But Hughes said a comparison with Chernobyl is inappropriate and unfair.
"Throughout the last two years, N.C. WARN has thrown out gratuitous references to Chernobyl and Hiroshima," he said. "Those two words . incite alarm and have absolutely nothing to do with what we are proposing."
Vanderbeck said the expansion is a threat to public health and questions the company's safety record. "With this proposal, CP&L will contend that they've done this safely for 13 years," Vanderbeck said. "But they have had a lot of near-miss accidents. I question them. . They have been lucky for 13 years."
In addition to safety at the plant itself, N.C. WARN board members are worried about an increase in traffic transporting fuel to the nuclear facility if it is expanded.
"They want to truck all of this fuel in, and that is a danger," Vanderbeck said.
But Wills said the 10 to 12 dry shipments Shearon Harris receives from other plants are safely transported by rail car. "There are five cars (in the train), and they give one hour updates as they travel through nonpopulated areas," Wills said. "Only a few people know when it is going to happen, including the State Highway Patrol."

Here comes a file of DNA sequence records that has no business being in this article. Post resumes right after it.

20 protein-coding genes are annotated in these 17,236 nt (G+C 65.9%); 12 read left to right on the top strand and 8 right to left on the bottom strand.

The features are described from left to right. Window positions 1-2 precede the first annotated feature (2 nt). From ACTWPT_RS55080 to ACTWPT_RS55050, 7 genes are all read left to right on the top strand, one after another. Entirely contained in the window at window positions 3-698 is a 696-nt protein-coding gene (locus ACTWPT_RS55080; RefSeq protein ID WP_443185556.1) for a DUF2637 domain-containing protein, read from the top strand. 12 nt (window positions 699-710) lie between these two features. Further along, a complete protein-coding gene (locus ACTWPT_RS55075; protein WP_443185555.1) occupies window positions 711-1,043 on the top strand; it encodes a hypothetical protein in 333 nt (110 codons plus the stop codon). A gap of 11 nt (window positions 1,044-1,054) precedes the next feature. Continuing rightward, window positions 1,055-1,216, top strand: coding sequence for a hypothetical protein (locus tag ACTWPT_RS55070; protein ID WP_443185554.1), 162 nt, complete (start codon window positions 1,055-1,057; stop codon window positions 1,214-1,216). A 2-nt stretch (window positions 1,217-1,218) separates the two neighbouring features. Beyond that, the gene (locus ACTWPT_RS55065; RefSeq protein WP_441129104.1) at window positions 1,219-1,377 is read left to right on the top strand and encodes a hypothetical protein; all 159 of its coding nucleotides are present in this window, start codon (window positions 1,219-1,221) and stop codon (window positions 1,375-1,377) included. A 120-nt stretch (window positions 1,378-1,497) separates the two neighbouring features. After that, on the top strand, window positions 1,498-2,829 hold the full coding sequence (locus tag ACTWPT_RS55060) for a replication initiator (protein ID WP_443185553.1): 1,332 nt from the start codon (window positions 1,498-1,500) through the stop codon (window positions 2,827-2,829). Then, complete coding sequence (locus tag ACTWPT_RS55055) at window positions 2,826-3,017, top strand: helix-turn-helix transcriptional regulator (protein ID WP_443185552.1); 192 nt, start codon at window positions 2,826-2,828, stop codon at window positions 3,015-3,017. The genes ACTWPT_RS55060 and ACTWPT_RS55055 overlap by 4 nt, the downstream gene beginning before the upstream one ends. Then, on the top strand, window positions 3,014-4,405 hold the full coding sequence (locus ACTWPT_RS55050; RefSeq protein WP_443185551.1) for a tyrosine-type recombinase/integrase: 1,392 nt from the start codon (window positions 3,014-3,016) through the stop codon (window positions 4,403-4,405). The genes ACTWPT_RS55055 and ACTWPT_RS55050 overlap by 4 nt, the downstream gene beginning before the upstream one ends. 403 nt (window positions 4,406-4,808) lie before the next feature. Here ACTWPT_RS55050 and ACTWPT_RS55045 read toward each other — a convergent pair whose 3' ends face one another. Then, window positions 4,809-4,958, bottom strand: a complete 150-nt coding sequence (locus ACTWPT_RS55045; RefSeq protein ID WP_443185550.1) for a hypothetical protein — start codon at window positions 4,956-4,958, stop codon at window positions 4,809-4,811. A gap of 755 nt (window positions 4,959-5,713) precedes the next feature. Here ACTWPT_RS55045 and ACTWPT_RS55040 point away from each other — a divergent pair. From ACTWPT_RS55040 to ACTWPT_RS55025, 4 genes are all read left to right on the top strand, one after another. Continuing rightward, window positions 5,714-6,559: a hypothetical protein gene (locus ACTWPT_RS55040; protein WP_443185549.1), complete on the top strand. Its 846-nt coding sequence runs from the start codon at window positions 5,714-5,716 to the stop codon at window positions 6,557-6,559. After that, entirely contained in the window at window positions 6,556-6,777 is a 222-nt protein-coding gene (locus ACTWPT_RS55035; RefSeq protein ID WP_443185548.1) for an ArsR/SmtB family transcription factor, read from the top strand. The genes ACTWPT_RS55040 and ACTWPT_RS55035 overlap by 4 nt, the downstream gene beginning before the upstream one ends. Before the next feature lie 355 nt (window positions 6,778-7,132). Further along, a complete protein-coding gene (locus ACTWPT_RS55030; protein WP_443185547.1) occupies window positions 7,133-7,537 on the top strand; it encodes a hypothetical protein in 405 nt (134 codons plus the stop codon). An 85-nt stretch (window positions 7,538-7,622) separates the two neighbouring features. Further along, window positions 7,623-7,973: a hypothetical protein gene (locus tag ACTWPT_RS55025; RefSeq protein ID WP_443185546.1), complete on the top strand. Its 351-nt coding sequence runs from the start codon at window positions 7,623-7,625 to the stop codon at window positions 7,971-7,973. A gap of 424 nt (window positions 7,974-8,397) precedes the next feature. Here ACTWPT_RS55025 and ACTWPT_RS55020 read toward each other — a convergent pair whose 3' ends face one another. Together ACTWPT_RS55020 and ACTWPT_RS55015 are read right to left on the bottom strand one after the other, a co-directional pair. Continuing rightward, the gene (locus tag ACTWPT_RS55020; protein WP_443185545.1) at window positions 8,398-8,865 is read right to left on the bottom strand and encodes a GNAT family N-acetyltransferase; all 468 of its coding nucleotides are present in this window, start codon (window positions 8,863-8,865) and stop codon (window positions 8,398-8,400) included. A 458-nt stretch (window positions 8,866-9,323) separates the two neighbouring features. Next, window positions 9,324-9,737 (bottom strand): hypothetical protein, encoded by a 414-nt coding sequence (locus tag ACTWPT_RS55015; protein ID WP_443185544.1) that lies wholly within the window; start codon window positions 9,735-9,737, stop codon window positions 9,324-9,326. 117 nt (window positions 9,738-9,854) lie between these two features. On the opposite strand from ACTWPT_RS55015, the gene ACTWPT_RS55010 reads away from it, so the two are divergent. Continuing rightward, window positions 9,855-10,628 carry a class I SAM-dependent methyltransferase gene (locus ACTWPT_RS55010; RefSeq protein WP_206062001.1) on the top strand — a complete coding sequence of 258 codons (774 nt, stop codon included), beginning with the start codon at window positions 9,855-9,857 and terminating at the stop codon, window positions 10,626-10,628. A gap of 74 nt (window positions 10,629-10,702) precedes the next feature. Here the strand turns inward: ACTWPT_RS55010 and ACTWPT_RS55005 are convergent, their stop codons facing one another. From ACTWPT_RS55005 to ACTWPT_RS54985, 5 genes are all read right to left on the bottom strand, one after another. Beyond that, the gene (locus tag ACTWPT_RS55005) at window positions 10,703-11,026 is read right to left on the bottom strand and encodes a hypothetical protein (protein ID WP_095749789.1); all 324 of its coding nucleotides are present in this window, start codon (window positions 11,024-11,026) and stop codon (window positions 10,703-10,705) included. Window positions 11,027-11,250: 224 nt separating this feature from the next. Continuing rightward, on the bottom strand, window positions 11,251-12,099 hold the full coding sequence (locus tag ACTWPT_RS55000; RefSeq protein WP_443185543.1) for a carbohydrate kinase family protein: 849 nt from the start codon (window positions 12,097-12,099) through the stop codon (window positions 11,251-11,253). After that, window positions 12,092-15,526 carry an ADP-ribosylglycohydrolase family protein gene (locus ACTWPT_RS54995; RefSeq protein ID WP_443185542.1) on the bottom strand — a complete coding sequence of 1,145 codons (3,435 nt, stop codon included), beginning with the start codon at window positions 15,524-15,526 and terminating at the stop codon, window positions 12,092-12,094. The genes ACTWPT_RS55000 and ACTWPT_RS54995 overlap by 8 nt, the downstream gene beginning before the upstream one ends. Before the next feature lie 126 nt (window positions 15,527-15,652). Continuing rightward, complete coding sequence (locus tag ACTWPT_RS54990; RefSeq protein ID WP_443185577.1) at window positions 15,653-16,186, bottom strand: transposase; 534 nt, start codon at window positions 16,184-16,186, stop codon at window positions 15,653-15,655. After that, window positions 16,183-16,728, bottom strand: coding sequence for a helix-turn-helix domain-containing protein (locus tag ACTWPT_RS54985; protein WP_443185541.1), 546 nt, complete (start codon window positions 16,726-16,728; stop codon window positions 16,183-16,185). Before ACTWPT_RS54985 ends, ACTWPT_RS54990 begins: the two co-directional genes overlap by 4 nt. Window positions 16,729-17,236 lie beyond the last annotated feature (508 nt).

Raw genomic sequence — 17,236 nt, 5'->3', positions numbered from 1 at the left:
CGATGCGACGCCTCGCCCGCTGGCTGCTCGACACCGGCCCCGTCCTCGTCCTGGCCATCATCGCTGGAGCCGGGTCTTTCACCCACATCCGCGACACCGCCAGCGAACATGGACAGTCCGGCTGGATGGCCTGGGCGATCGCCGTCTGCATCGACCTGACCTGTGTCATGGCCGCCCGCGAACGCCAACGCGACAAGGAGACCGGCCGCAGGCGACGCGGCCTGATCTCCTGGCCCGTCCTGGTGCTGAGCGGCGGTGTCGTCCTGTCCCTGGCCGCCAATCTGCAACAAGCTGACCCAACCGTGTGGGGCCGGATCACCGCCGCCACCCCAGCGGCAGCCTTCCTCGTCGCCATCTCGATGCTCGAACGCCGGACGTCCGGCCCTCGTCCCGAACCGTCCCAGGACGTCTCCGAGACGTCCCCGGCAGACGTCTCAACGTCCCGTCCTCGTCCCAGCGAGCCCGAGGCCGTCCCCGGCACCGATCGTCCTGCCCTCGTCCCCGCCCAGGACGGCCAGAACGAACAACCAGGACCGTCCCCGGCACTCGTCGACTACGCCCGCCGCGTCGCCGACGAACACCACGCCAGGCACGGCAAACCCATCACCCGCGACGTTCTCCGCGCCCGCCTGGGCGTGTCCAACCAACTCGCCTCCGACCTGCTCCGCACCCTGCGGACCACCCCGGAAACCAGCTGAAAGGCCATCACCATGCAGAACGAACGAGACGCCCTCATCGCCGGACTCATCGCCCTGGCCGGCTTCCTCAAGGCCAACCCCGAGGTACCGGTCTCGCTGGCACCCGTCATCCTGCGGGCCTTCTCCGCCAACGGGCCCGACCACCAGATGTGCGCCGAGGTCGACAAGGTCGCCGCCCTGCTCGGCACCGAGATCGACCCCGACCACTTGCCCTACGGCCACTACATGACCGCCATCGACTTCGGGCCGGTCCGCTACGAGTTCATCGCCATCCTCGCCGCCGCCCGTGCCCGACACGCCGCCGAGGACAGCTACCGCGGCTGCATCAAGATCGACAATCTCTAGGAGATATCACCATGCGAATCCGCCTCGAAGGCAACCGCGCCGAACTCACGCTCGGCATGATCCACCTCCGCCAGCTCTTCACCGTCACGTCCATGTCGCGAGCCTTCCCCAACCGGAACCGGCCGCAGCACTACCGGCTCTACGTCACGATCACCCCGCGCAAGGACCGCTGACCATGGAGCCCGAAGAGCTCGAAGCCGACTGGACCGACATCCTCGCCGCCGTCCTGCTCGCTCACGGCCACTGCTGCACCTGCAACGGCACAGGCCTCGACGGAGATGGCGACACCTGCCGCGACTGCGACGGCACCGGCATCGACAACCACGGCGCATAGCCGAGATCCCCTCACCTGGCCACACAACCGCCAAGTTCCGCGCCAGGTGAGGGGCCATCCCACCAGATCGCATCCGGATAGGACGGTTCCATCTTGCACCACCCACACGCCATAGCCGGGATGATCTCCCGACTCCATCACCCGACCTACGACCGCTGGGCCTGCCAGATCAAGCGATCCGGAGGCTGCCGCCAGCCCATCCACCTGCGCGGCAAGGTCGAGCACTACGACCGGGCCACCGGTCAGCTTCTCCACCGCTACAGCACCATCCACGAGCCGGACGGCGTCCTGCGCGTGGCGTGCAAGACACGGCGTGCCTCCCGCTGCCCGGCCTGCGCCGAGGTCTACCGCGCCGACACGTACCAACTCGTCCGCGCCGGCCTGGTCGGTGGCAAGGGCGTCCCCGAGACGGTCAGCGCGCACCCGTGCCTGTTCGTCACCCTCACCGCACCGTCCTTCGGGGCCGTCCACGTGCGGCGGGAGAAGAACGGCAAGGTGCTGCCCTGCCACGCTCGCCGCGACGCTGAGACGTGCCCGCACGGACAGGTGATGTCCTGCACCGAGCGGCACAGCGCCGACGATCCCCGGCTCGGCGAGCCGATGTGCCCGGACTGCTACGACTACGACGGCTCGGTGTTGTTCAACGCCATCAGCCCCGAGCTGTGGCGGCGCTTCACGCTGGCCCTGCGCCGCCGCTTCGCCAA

CP&L officials also said they make sure the surrounding population knows what to do in case of an emergency.
Their emergency-planning zone and emergency-planning mailings reach the 25,000 people living in a 10-mile radius.
But Vanderbeck is concerned about those residents who do not live within that 10-mile limit. She said concerned people in a 50-mile radius are being ignored by CP&L. "They will not let the public hear it and won't debate it," she said. "Because they won't answer our questions, we are more scared than we were two years ago. We aren't saying they can't do it. We just want them to answer questions."